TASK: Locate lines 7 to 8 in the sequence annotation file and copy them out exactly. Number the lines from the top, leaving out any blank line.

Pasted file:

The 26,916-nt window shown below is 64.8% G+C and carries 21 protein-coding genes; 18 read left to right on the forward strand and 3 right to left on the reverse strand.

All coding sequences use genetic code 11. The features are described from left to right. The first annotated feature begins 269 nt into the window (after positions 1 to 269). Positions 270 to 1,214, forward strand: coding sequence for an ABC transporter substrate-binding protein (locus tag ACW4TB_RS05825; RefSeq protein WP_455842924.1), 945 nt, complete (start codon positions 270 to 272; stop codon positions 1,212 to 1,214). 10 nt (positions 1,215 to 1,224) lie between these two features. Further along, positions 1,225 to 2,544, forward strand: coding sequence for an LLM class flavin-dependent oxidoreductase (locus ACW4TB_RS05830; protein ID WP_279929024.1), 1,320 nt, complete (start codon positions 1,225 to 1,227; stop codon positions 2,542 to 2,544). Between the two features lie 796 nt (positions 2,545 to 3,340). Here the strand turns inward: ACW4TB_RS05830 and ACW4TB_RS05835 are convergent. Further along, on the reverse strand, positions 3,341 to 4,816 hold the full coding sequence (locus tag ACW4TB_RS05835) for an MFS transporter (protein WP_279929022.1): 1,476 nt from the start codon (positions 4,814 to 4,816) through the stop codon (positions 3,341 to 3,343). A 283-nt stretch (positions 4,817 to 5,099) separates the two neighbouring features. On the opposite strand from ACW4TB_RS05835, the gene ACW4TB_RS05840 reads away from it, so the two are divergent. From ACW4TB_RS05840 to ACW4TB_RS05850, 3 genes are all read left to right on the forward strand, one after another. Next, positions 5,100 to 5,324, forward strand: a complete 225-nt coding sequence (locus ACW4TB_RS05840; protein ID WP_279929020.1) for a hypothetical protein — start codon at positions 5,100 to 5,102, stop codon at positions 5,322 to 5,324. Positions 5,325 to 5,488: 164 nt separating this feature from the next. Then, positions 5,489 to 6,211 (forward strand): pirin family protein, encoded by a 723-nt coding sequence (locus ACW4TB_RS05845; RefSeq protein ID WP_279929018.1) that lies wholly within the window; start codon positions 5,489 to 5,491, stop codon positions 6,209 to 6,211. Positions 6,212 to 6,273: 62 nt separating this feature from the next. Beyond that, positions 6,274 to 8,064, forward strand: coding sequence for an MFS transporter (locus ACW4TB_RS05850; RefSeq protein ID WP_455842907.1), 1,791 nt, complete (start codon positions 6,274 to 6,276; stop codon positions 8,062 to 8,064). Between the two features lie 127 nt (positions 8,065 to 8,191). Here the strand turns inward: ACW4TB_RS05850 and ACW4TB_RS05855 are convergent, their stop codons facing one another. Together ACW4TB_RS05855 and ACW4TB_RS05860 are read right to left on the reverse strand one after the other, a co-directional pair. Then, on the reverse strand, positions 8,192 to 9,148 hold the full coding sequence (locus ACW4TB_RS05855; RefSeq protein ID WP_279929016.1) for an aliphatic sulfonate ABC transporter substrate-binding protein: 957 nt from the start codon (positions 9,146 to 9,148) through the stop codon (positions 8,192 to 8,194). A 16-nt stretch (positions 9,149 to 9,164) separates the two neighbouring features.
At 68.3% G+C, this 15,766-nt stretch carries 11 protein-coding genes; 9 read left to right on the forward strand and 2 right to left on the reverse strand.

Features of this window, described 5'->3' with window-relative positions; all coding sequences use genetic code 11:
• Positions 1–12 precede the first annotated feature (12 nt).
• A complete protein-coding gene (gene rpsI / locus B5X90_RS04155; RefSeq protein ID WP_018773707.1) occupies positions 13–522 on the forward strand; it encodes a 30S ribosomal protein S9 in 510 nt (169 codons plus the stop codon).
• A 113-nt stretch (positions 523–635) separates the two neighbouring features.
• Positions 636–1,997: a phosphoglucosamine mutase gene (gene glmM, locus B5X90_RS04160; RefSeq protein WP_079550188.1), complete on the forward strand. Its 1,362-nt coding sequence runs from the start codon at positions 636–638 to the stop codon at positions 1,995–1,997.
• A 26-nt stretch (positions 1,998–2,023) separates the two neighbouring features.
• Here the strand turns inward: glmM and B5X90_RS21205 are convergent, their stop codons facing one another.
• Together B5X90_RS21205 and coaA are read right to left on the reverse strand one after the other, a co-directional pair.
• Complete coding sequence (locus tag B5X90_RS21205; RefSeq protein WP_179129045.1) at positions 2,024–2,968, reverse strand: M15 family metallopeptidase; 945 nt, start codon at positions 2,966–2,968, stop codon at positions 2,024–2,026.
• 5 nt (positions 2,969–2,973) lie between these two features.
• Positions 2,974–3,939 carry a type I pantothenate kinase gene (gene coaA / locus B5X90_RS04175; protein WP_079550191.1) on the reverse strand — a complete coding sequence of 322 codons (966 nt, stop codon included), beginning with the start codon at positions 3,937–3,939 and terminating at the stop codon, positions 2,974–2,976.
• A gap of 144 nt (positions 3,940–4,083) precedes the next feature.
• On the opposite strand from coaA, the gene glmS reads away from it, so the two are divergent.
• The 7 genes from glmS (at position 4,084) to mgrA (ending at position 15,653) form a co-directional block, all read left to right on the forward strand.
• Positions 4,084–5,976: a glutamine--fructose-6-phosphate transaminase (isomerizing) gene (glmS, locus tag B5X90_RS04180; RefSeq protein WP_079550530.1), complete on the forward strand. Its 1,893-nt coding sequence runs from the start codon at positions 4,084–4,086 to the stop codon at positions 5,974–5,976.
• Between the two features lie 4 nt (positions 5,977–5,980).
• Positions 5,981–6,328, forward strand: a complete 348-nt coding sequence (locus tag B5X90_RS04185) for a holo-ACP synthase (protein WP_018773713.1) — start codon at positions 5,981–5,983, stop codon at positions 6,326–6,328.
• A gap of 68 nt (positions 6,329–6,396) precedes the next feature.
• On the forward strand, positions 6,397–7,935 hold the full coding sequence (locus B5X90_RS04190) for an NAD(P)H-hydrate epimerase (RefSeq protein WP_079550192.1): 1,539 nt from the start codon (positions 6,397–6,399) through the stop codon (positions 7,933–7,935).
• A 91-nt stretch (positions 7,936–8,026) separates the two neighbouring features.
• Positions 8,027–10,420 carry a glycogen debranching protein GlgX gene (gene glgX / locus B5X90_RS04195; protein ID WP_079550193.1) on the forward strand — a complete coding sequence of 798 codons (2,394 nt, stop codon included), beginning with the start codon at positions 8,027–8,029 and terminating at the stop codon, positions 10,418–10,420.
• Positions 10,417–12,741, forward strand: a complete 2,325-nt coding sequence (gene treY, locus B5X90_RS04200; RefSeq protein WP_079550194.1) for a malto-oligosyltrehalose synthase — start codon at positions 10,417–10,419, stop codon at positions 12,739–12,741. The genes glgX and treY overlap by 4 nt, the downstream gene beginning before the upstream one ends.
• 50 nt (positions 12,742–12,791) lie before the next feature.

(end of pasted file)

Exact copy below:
• A 113-nt stretch (positions 523–635) separates the two neighbouring features.
• Positions 636–1,997: a phosphoglucosamine mutase gene (gene glmM, locus B5X90_RS04160; RefSeq protein WP_079550188.1), complete on the forward strand. Its 1,362-nt coding sequence runs from the start codon at positions 636–638 to the stop codon at positions 1,995–1,997.